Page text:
I needed to speak to my psychologist on the phone inbetween appointments this week and last week because they have both been challenging weeks. On easier weeks where my coping ability is better or there is less circumstantial life pressure then I can tolerate the gaps without contact and emotionally fend for myself far easier. But on challenging weeks this is fairly impossible without my emotional state deteriorating at quite a rapid pace.
I am always driven to want contact when things are going particularly well for me, and also when things are going particularly shit. I like contact with my psychologist at these points of extremes, and as I’ve already explained, I am quite an extreme person who spends a considerable time on the two opposing poles of depression and mild hypomania, so I crave contact fairly often inbetween appointments so I can get that constant feeling to help me manage the ups and downs.
I apologised to her yesterday as I admitted I felt bad for being so demanding of her time and attention lately. She said there was no need to apologise, but I did anyway because I don’t like to feel reliant. It makes me feel nervous and inferior and uncomfortable and uneasy. I still struggle with feelings of shame and inferiority when I experience strong needs for wanting the soothing contact of other humans. I don’t wish to be dependent on anyone, especially people from the NHS. I imagine in my head that I am the worst patient they have ever had in their very long careers, and they all secretly hate me and are plotting to discharge me asap so they can find some kind of happiness in their jobs again! LOL!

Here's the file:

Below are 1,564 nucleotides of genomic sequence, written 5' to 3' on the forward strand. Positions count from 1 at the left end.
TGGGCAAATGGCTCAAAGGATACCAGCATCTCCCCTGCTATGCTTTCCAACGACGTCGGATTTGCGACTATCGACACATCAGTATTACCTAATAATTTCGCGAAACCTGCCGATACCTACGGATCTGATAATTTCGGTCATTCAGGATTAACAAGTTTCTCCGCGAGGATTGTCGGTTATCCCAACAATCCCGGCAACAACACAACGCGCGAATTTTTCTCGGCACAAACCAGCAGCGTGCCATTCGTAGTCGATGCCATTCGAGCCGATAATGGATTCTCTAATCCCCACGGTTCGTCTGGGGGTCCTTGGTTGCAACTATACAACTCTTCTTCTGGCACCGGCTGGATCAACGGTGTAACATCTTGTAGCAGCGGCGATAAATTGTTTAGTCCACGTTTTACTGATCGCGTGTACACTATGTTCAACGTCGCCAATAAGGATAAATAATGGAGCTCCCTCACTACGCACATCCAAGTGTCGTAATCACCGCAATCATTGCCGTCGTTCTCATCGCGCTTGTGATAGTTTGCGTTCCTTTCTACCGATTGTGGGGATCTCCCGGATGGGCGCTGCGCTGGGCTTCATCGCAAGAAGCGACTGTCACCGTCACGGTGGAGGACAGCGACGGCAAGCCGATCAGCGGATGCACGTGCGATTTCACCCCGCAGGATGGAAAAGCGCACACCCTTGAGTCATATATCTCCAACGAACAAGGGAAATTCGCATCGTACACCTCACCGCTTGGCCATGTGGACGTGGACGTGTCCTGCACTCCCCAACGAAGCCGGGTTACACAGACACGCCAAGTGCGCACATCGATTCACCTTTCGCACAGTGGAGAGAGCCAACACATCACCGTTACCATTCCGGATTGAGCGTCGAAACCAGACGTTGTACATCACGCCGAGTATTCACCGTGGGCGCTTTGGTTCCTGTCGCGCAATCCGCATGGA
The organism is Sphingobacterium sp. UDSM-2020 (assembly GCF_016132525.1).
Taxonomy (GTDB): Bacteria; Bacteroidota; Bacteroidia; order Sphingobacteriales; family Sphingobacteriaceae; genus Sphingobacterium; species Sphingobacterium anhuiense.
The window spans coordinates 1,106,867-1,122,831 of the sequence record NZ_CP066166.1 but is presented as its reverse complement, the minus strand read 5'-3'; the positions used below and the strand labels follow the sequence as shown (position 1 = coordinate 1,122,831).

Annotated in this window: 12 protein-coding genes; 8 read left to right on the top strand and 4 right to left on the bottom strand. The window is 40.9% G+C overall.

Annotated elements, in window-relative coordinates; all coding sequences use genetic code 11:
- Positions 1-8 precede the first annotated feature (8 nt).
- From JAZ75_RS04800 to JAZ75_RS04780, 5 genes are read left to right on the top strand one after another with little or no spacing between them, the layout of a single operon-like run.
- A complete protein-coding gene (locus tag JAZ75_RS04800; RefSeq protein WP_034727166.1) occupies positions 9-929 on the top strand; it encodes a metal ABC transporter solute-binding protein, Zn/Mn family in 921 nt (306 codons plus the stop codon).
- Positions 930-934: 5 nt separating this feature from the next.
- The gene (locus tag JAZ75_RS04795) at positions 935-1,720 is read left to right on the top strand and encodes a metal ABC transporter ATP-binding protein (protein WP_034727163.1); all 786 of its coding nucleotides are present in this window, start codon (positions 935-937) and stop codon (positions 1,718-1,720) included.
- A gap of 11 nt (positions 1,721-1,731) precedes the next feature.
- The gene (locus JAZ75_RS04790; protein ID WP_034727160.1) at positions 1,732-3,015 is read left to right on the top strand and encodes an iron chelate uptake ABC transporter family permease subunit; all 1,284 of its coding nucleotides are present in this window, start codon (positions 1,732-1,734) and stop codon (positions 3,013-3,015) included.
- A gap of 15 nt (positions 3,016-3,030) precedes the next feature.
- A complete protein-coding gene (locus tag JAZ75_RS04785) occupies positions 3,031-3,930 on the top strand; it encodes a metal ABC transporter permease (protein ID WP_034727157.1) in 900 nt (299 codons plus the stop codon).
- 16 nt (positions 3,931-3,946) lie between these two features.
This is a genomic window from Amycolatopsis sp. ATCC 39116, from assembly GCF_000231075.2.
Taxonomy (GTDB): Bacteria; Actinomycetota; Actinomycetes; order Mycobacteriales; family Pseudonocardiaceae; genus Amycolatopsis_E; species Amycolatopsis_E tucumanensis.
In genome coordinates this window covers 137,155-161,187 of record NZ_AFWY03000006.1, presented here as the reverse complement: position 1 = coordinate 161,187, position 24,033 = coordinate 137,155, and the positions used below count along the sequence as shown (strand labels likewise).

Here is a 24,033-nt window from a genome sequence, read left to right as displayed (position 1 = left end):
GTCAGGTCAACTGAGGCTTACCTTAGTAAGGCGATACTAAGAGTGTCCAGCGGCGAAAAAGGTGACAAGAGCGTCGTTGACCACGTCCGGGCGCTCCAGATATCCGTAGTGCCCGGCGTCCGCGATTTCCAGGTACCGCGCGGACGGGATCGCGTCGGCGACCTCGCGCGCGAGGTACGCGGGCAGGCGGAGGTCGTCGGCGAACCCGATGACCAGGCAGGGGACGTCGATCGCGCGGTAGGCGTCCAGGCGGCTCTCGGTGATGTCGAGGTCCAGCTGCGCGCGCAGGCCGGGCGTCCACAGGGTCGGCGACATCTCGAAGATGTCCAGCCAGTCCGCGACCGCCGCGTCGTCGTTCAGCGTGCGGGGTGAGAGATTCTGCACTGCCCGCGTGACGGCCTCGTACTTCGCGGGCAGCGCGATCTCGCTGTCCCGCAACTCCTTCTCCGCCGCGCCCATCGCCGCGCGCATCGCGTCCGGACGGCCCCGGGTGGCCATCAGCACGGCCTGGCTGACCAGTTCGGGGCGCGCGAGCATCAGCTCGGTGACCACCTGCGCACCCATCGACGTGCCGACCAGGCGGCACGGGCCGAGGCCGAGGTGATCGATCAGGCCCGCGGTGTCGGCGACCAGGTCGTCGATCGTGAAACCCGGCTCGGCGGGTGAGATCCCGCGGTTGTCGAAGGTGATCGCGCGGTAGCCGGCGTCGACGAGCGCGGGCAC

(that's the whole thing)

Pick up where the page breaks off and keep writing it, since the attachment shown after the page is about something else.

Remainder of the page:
These are seriously the self-depreciating (bordering on paranoid) thoughts I have. I have an awareness that they are [hopefully] irrational assumptions with no actual basis, and I accept these fears are what my mind concoct rather than a true representation of reality. I think things such as these people would not speak to me or have anything to do with me unless they were paid to. And on one level that is accurate and correct as I only have relationships and contact with these people because I am a patient under their care. However that doesn’t mean that they necessarily HATE me and despise every second spent communicating with me! Maybe they do actually care. Maybe I am a likable person in their eyes, someone who they want to help. Stranger things have happened!
Lately I am beginning to believe that my NHS care team do care for me (which admittedly sounds like a pretty odd thing to say), but it has seriously taken me a VERY VERY long time to believe that ANYONE would care or me and like me and want to help me with no ulterior motive.
I am an adult human product of an abusive childhood. Affection was conditional and I was resented, particularly by my mum, for daring to need her. My mum had her own psychological baggage weighing her down, so she couldn’t deal with my emotions on top. Anytime I would express my vulnerability I was made to feel guilty for causing stress on her shoulders. My pain made her feel bad and “affected her nerves” as she put it. My mum was and still is undiagnosed Borderline. I told her before our relationship broke down that I strongly believe she has the same disorder that I do, which she vehemently denied and felt very offended by the mere suggestion of.